Awelog: Weeks Six & Seven


Awelog logo Weeks Six & Seven: Across the Common


Getting closer & moving the site office

The team reached the top of the fields at Perthigwynion, widened the road as far as Blaen Egel and have started making their way across the common.  Here is the map showing how far they’ve reached.

and the view from the Baran Mountain opposite. Now you can see the track winding its way up to the top of the mountain.


Reaching the top of the fields and setting up the site office. The team reached the top of the fields at Perthigwynion where the existing road is. They moved the site office from the bellmouth up to the top here. Note the bowser supplied by Tony Gourlay (an Awel member) who runs Gourlay Bowsers, .


Widening the road between Perthigwynion & Blaen Egel The existing road has been widened to 4 metres to enable the delivery of the turbines.


Constructing the track across the common The track across the common will be c. 2 kms in total. The team have got about half way.

Here are the before and after shots at the start of the track with a few of our visitors:

They are slicing off and storing the turf to ensure that the track can be reinstated to 3 metres wide following the delivery of the turbines.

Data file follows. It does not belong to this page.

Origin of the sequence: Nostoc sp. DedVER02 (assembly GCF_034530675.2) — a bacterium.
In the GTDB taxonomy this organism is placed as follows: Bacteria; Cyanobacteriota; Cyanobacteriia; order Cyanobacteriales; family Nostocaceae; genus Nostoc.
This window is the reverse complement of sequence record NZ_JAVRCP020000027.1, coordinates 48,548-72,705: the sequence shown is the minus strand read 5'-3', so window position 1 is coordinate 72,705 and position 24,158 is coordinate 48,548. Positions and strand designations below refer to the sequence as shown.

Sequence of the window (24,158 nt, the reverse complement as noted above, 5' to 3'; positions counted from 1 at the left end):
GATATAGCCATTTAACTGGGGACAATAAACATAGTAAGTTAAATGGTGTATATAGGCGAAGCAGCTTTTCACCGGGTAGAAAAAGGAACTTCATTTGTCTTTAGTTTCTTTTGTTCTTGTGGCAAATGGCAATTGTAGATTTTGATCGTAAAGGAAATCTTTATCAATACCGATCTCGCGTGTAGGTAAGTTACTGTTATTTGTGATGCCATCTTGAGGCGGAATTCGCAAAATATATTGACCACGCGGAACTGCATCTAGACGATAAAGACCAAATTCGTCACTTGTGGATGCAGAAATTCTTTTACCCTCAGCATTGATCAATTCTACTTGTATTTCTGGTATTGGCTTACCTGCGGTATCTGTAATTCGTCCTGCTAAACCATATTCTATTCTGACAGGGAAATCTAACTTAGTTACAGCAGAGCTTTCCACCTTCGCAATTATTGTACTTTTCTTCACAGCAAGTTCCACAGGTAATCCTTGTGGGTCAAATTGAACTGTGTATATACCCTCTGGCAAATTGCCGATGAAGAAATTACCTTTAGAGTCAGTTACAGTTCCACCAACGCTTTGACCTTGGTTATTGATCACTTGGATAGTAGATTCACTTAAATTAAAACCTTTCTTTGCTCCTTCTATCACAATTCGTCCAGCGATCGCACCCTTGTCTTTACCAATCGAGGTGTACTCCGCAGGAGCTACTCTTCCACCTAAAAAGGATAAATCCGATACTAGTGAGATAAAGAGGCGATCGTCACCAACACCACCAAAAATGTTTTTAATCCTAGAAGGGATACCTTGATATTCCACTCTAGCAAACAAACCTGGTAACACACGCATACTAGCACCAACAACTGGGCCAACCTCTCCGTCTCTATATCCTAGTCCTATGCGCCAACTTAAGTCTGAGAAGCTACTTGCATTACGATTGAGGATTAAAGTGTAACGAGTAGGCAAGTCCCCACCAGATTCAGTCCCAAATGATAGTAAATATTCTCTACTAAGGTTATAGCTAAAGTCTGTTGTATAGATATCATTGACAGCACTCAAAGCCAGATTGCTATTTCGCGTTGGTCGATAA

This is where they have reached so far – the ruined farm in the distance (Pen Waun Uchaf farm) is close to the location of Turbine 2.


Archaeology and Ecology Watching Briefs Hywel, our archaeologist from Archaelology Wales and Sian, our ecologist from Amber Environmental Consulting, have both been on site full time carrying out a watching brief on the work carried out. There are over 30 archaeological sites on the Gwrhyd, including bronze age burial cairns and medieval quarries. Hywel is checking that these are not being disturbed and that nothing further is being unearthed by the diggers. Further to Sian’s work earlier in the scheme, she is continuing to monitor for any possible damage to wildlife.


Lib Dems visit  In the run up to the Assembly elections, we have invited all local political candidates to visit the site. Here’s a picture of Lib Dems William Powell and Rosie Raison who visited during the week. William is the Chair of the National Assembly Environment and Sustainability Committee. The following day they launched their Community Energy Strategy using Awel as an exemplar scheme.


Delivery Preparation Jamie, our Owner’s Engineer, met with local county councillors, Arwyn Woolcock, Linda Williams and Linet Purcell, to discuss the area consultation and information dissemination regarding the delivery of the turbines.


At the Bellmouth:

The bellmouth is being tarmacked now, and the site office moved up to Perthigwynion.


A few Awel Co-op members visited the site during the week:

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